Teen Corner: NCSY

NCSY goes virtual: As coronavirus countermeasures go into effect, NCSY is joining the move to virtual programming. Visit westcoast.ncsy.org/virtual-programming/ to explore classes and ruach building online.


I was crawling inside of a brilliant yellow bounce house with a dire mission at hand: save my fellow Jews! It had been about 10 minutes into the start of a carnival at NCSY’s Fall Summit Shabbaton, and somehow two girls had already managed to eat four pretzels, run five laps and half deflate our bounce castle. The air hummed with that NCSY excitement as friends new and old embraced. I let out a joyful laugh and leapt into the sinking structure. Someone had to rescue those goofy girls!
“Hello? Hello?” I scavenged the rubber’s deflating crevices for any sign of life, and suddenly, a tan hand shot out from beyond the mass of falling pillars.
“Here! Oh, thank G-d,” the voice responded, “We’re over here!” Shimmying up the inflatable slide my mouth dropped as I saw the mess of tangled hair and limbs that lay below.
There were two girls whose smiles were as outspread as eagles wings and whose eyes twinkled as bright as the sun.
We all burst into laughter and helped one another break out of that crumbling world.
Mission: success, but little did I know that the real mission had only just begun.
You see, this was one moment of friendship, one moment of joyful play, one weekend that soon became filled with memories of endless love, but the experience has launched me into a high school career of walking as a joyful Jew.
What is NCSY? A wash of memories. An NCSY experience is not comparable. For me, each trip begins with the buzz of friendships new and old igniting into life. I feel like I am a firework sizzling and taking flight besides my fellow Jews of brilliant light. I look to my left and to my right. There may be an ice rink flowing with laughter, pizzas steaming with warmth, Hebrew music washing through our lips and souls and ears, but that NCSY buzz is always there.
From the Torah discussions served with a cup of fro-yo each Thursday night (Latte and Learn), to the magical weekend getaways filled with rollercoasters, trampolines, relay races or more – all accompanied by our ever burning Shabbos light (Shabbatons), to the eye opening and mind expanding summers in the holy land of Israel (NCSY Summer), the joys of my life are intensified by NCSY’s Jewish flame of life. The endless resources that NCSY has provided has helped me soar higher as a Jew. I thank NCSY, my parents, and G-d with abundant joy and gratitude.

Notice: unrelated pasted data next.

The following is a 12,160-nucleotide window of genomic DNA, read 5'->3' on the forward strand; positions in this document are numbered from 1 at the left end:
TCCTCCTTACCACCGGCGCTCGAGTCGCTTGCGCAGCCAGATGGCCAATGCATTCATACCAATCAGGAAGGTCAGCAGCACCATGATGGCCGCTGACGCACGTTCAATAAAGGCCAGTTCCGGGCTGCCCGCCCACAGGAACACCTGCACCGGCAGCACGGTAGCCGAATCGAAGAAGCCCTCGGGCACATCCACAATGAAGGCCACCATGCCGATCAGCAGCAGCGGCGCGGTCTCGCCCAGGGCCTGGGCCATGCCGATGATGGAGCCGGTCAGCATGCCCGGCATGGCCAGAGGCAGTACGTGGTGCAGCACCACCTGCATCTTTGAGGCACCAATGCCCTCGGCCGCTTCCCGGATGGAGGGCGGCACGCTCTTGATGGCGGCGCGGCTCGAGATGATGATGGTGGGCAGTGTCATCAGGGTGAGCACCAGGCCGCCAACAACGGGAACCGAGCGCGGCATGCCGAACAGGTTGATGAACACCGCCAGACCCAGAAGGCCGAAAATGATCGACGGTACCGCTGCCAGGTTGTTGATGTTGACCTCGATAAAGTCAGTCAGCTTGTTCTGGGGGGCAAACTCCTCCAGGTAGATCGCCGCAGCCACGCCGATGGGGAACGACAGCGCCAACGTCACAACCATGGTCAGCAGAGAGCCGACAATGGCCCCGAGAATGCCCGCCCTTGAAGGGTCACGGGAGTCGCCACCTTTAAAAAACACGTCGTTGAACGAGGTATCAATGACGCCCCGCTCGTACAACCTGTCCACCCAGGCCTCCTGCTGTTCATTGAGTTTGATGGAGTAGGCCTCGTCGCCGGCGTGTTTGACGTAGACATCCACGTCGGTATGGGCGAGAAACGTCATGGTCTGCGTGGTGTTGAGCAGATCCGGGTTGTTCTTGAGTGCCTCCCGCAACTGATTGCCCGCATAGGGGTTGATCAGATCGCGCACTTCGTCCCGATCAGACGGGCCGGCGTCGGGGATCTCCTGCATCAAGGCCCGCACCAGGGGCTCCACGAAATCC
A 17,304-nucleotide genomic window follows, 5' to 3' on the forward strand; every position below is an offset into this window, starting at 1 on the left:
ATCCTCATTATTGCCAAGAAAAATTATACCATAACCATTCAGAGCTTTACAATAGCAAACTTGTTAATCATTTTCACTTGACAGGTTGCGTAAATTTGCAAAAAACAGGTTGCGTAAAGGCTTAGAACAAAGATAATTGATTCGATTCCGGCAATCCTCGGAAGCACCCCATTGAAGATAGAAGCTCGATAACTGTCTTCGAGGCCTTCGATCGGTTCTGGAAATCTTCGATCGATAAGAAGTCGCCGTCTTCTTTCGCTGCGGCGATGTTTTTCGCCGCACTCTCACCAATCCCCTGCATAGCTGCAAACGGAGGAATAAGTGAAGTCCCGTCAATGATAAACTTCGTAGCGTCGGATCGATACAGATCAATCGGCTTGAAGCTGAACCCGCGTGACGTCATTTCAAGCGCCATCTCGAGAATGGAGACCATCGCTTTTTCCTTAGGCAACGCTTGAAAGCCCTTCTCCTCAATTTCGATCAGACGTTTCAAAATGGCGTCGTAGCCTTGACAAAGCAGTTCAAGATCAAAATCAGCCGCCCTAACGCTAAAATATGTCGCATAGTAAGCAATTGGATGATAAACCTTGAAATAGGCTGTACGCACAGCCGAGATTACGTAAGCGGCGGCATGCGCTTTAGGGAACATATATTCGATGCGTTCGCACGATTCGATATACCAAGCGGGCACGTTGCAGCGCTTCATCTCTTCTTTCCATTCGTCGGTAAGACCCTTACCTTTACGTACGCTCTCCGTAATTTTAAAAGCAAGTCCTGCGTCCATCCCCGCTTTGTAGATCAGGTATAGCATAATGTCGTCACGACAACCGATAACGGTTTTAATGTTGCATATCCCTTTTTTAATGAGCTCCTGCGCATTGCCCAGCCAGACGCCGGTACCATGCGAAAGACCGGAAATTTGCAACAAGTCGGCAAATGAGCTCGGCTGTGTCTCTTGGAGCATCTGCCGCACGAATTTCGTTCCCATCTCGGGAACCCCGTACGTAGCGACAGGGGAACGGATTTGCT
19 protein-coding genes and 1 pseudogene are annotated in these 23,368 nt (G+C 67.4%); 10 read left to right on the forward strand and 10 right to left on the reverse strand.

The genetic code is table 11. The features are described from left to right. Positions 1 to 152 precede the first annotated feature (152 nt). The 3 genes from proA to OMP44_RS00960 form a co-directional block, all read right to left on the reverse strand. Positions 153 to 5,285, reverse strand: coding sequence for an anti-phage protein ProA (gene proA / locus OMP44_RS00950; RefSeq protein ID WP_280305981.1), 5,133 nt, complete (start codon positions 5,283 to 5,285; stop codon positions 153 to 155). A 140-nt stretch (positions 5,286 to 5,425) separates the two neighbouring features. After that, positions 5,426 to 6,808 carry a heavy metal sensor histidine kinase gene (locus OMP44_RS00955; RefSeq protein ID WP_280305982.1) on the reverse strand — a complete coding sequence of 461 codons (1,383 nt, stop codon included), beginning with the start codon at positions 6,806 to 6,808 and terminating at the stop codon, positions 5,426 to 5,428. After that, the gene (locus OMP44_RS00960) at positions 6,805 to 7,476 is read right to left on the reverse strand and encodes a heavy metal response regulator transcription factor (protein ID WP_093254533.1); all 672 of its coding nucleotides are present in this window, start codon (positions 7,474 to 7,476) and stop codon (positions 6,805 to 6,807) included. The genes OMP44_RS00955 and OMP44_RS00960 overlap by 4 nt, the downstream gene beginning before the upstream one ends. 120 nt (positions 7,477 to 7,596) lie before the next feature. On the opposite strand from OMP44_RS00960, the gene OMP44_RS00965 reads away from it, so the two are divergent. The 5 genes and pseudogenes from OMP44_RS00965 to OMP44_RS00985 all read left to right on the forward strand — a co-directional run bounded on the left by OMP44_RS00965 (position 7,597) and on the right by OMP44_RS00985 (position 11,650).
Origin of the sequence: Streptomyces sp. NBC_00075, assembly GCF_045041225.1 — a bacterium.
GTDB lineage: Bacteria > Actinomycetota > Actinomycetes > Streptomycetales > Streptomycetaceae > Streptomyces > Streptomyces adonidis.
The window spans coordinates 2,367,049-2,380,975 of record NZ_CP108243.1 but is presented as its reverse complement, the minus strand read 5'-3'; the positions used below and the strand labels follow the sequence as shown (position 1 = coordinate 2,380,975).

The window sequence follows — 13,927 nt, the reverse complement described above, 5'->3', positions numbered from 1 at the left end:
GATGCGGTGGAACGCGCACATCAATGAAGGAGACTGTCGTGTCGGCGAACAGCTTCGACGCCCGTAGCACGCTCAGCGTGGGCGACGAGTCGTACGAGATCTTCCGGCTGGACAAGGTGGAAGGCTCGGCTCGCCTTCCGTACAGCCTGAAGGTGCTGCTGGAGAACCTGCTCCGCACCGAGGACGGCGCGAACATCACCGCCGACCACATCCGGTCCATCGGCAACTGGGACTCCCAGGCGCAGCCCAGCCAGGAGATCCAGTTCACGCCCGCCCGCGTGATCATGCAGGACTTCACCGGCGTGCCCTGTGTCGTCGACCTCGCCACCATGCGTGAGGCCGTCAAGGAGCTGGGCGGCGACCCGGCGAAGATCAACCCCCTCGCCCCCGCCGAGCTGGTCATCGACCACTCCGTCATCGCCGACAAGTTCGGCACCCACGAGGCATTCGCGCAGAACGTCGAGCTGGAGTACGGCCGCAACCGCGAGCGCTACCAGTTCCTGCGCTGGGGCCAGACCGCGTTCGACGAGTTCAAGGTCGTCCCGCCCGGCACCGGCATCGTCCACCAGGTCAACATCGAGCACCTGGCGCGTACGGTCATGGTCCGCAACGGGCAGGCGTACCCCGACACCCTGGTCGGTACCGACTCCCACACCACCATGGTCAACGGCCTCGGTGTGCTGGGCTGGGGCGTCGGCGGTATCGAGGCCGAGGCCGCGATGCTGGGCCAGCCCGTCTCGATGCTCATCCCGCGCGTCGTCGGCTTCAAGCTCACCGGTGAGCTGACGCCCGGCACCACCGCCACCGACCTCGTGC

On March 8, 30 local Jewish teens and tweens got together to compete in NCSY’s annual Top Chef cooking competition. This year’s theme was Purim! Teams submitted recipes in advance and spent many hours preparing food, before coming together at the MJCC for the dinner presentations. The ballroom was decorated and full of Purim spirit. Parents and guests had a wonderful time tasting their children’s food and voting on their favourite dishes. Caribbean Blue was the winning team of the popular vote.
Additionally, three local Jewish chefs selected the Ruby Red team as the winner of the chefs’ choice award. The chefs were Lisa Schroeder of Mothers Bistro, Natalie Gullish of Mediterranean Exploration Company and Alex Hess, a native Oregonian and recent graduate of The Culinary Institute of America. The chefs also described some of the tasty food and why they liked it throughout the event.


Nominations for the Harry Glickman Scholar Athlete Award are due by March 20. Any Jewish scholar athlete who has lived in Oregon for the past three years and is a junior or senior in high school is eligible. Applicants will be judged on academic and athletic achievements as well as their commitment to community service. Winners will receive a $500 scholarship for college.
Apply at oregonjcc.org/hsathlete

March 20 is the deadline for the annual Sala Kryszek Art & Writing Competition for middle and high school students.
See details, prompt and rules, at ojmche.org/educate/education/sala-kryszek-art-writing




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